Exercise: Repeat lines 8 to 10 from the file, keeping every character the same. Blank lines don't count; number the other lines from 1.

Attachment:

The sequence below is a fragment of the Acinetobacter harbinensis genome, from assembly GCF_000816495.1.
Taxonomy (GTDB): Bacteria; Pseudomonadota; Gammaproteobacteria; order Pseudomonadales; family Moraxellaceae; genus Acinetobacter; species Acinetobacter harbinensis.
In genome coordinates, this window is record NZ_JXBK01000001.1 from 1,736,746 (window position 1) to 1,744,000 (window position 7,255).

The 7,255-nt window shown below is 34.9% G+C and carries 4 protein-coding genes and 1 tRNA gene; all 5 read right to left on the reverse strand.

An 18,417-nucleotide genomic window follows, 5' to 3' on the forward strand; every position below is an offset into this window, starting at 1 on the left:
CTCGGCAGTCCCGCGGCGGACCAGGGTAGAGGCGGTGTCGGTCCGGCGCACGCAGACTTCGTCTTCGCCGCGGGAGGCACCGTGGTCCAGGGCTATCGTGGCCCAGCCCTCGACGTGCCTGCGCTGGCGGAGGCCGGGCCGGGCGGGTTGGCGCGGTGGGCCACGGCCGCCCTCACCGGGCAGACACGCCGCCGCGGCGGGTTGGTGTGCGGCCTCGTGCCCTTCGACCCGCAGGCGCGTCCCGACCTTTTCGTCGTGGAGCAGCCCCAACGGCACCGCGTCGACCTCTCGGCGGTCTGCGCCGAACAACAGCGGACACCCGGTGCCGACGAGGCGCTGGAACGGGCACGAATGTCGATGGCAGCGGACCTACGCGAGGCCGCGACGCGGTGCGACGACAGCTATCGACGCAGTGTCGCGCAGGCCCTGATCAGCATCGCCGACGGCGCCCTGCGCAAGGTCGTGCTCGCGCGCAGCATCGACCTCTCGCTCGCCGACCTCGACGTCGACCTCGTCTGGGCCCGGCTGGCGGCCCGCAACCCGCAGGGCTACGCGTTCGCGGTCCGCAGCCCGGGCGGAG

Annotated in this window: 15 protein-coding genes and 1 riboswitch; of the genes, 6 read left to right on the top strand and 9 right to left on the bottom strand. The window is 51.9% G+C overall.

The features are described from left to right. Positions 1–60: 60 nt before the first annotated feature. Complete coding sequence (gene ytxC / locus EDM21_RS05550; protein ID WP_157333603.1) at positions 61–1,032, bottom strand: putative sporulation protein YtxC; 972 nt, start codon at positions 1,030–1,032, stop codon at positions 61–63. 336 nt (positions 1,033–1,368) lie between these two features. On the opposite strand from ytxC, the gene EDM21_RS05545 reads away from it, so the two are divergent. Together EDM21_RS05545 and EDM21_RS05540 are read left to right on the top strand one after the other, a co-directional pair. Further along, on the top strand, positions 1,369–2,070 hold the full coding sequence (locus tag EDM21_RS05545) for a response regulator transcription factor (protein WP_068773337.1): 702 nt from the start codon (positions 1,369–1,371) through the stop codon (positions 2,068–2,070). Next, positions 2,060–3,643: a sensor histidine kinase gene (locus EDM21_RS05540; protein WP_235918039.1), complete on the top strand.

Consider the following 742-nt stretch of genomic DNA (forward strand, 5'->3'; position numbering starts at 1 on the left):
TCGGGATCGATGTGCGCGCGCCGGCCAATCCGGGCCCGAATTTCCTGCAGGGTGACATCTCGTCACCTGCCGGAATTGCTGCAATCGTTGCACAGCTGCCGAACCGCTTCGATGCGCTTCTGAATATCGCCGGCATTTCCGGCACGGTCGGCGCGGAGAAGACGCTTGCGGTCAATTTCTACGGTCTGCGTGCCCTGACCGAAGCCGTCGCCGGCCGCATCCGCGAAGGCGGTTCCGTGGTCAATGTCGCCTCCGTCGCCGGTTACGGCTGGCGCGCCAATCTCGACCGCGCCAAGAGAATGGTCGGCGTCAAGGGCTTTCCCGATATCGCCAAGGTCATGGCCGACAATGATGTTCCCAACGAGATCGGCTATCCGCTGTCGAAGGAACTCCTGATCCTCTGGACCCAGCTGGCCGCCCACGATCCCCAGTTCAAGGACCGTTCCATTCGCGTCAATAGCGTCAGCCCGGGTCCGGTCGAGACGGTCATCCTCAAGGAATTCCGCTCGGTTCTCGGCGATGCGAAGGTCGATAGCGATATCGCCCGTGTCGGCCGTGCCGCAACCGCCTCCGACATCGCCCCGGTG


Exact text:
The features are described from left to right. Positions 1–60: 60 nt before the first annotated feature. Complete coding sequence (gene ytxC / locus EDM21_RS05550; protein ID WP_157333603.1) at positions 61–1,032, bottom strand: putative sporulation protein YtxC; 972 nt, start codon at positions 1,030–1,032, stop codon at positions 61–63. 336 nt (positions 1,033–1,368) lie between these two features. On the opposite strand from ytxC, the gene EDM21_RS05545 reads away from it, so the two are divergent. Together EDM21_RS05545 and EDM21_RS05540 are read left to right on the top strand one after the other, a co-directional pair. Further along, on the top strand, positions 1,369–2,070 hold the full coding sequence (locus tag EDM21_RS05545) for a response regulator transcription factor (protein WP_068773337.1): 702 nt from the start codon (positions 1,369–1,371) through the stop codon (positions 2,068–2,070). Next, positions 2,060–3,643: a sensor histidine kinase gene (locus EDM21_RS05540; protein WP_235918039.1), complete on the top strand.

Consider the following 742-nt stretch of genomic DNA (forward strand, 5'->3'; position numbering starts at 1 on the left):
TCGGGATCGATGTGCGCGCGCCGGCCAATCCGGGCCCGAATTTCCTGCAGGGTGACATCTCGTCACCTGCCGGAATTGCTGCAATCGTTGCACAGCTGCCGAACCGCTTCGATGCGCTTCTGAATATCGCCGGCATTTCCGGCACGGTCGGCGCGGAGAAGACGCTTGCGGTCAATTTCTACGGTCTGCGTGCCCTGACCGAAGCCGTCGCCGGCCGCATCCGCGAAGGCGGTTCCGTGGTCAATGTCGCCTCCGTCGCCGGTTACGGCTGGCGCGCCAATCTCGACCGCGCCAAGAGAATGGTCGGCGTCAAGGGCTTTCCCGATATCGCCAAGGTCATGGCCGACAATGATGTTCCCAACGAGATCGGCTATCCGCTGTCGAAGGAACTCCTGATCCTCTGGACCCAGCTGGCCGCCCACGATCCCCAGTTCAAGGACCGTTCCATTCGCGTCAATAGCGTCAGCCCGGGTCCGGTCGAGACGGTCATCCTCAAGGAATTCCGCTCGGTTCTCGGCGATGCGAAGGTCGATAGCGATATCGCCCGTGTCGGCCGTGCCGCAACCGCCTCCGACATCGCCCCGGTG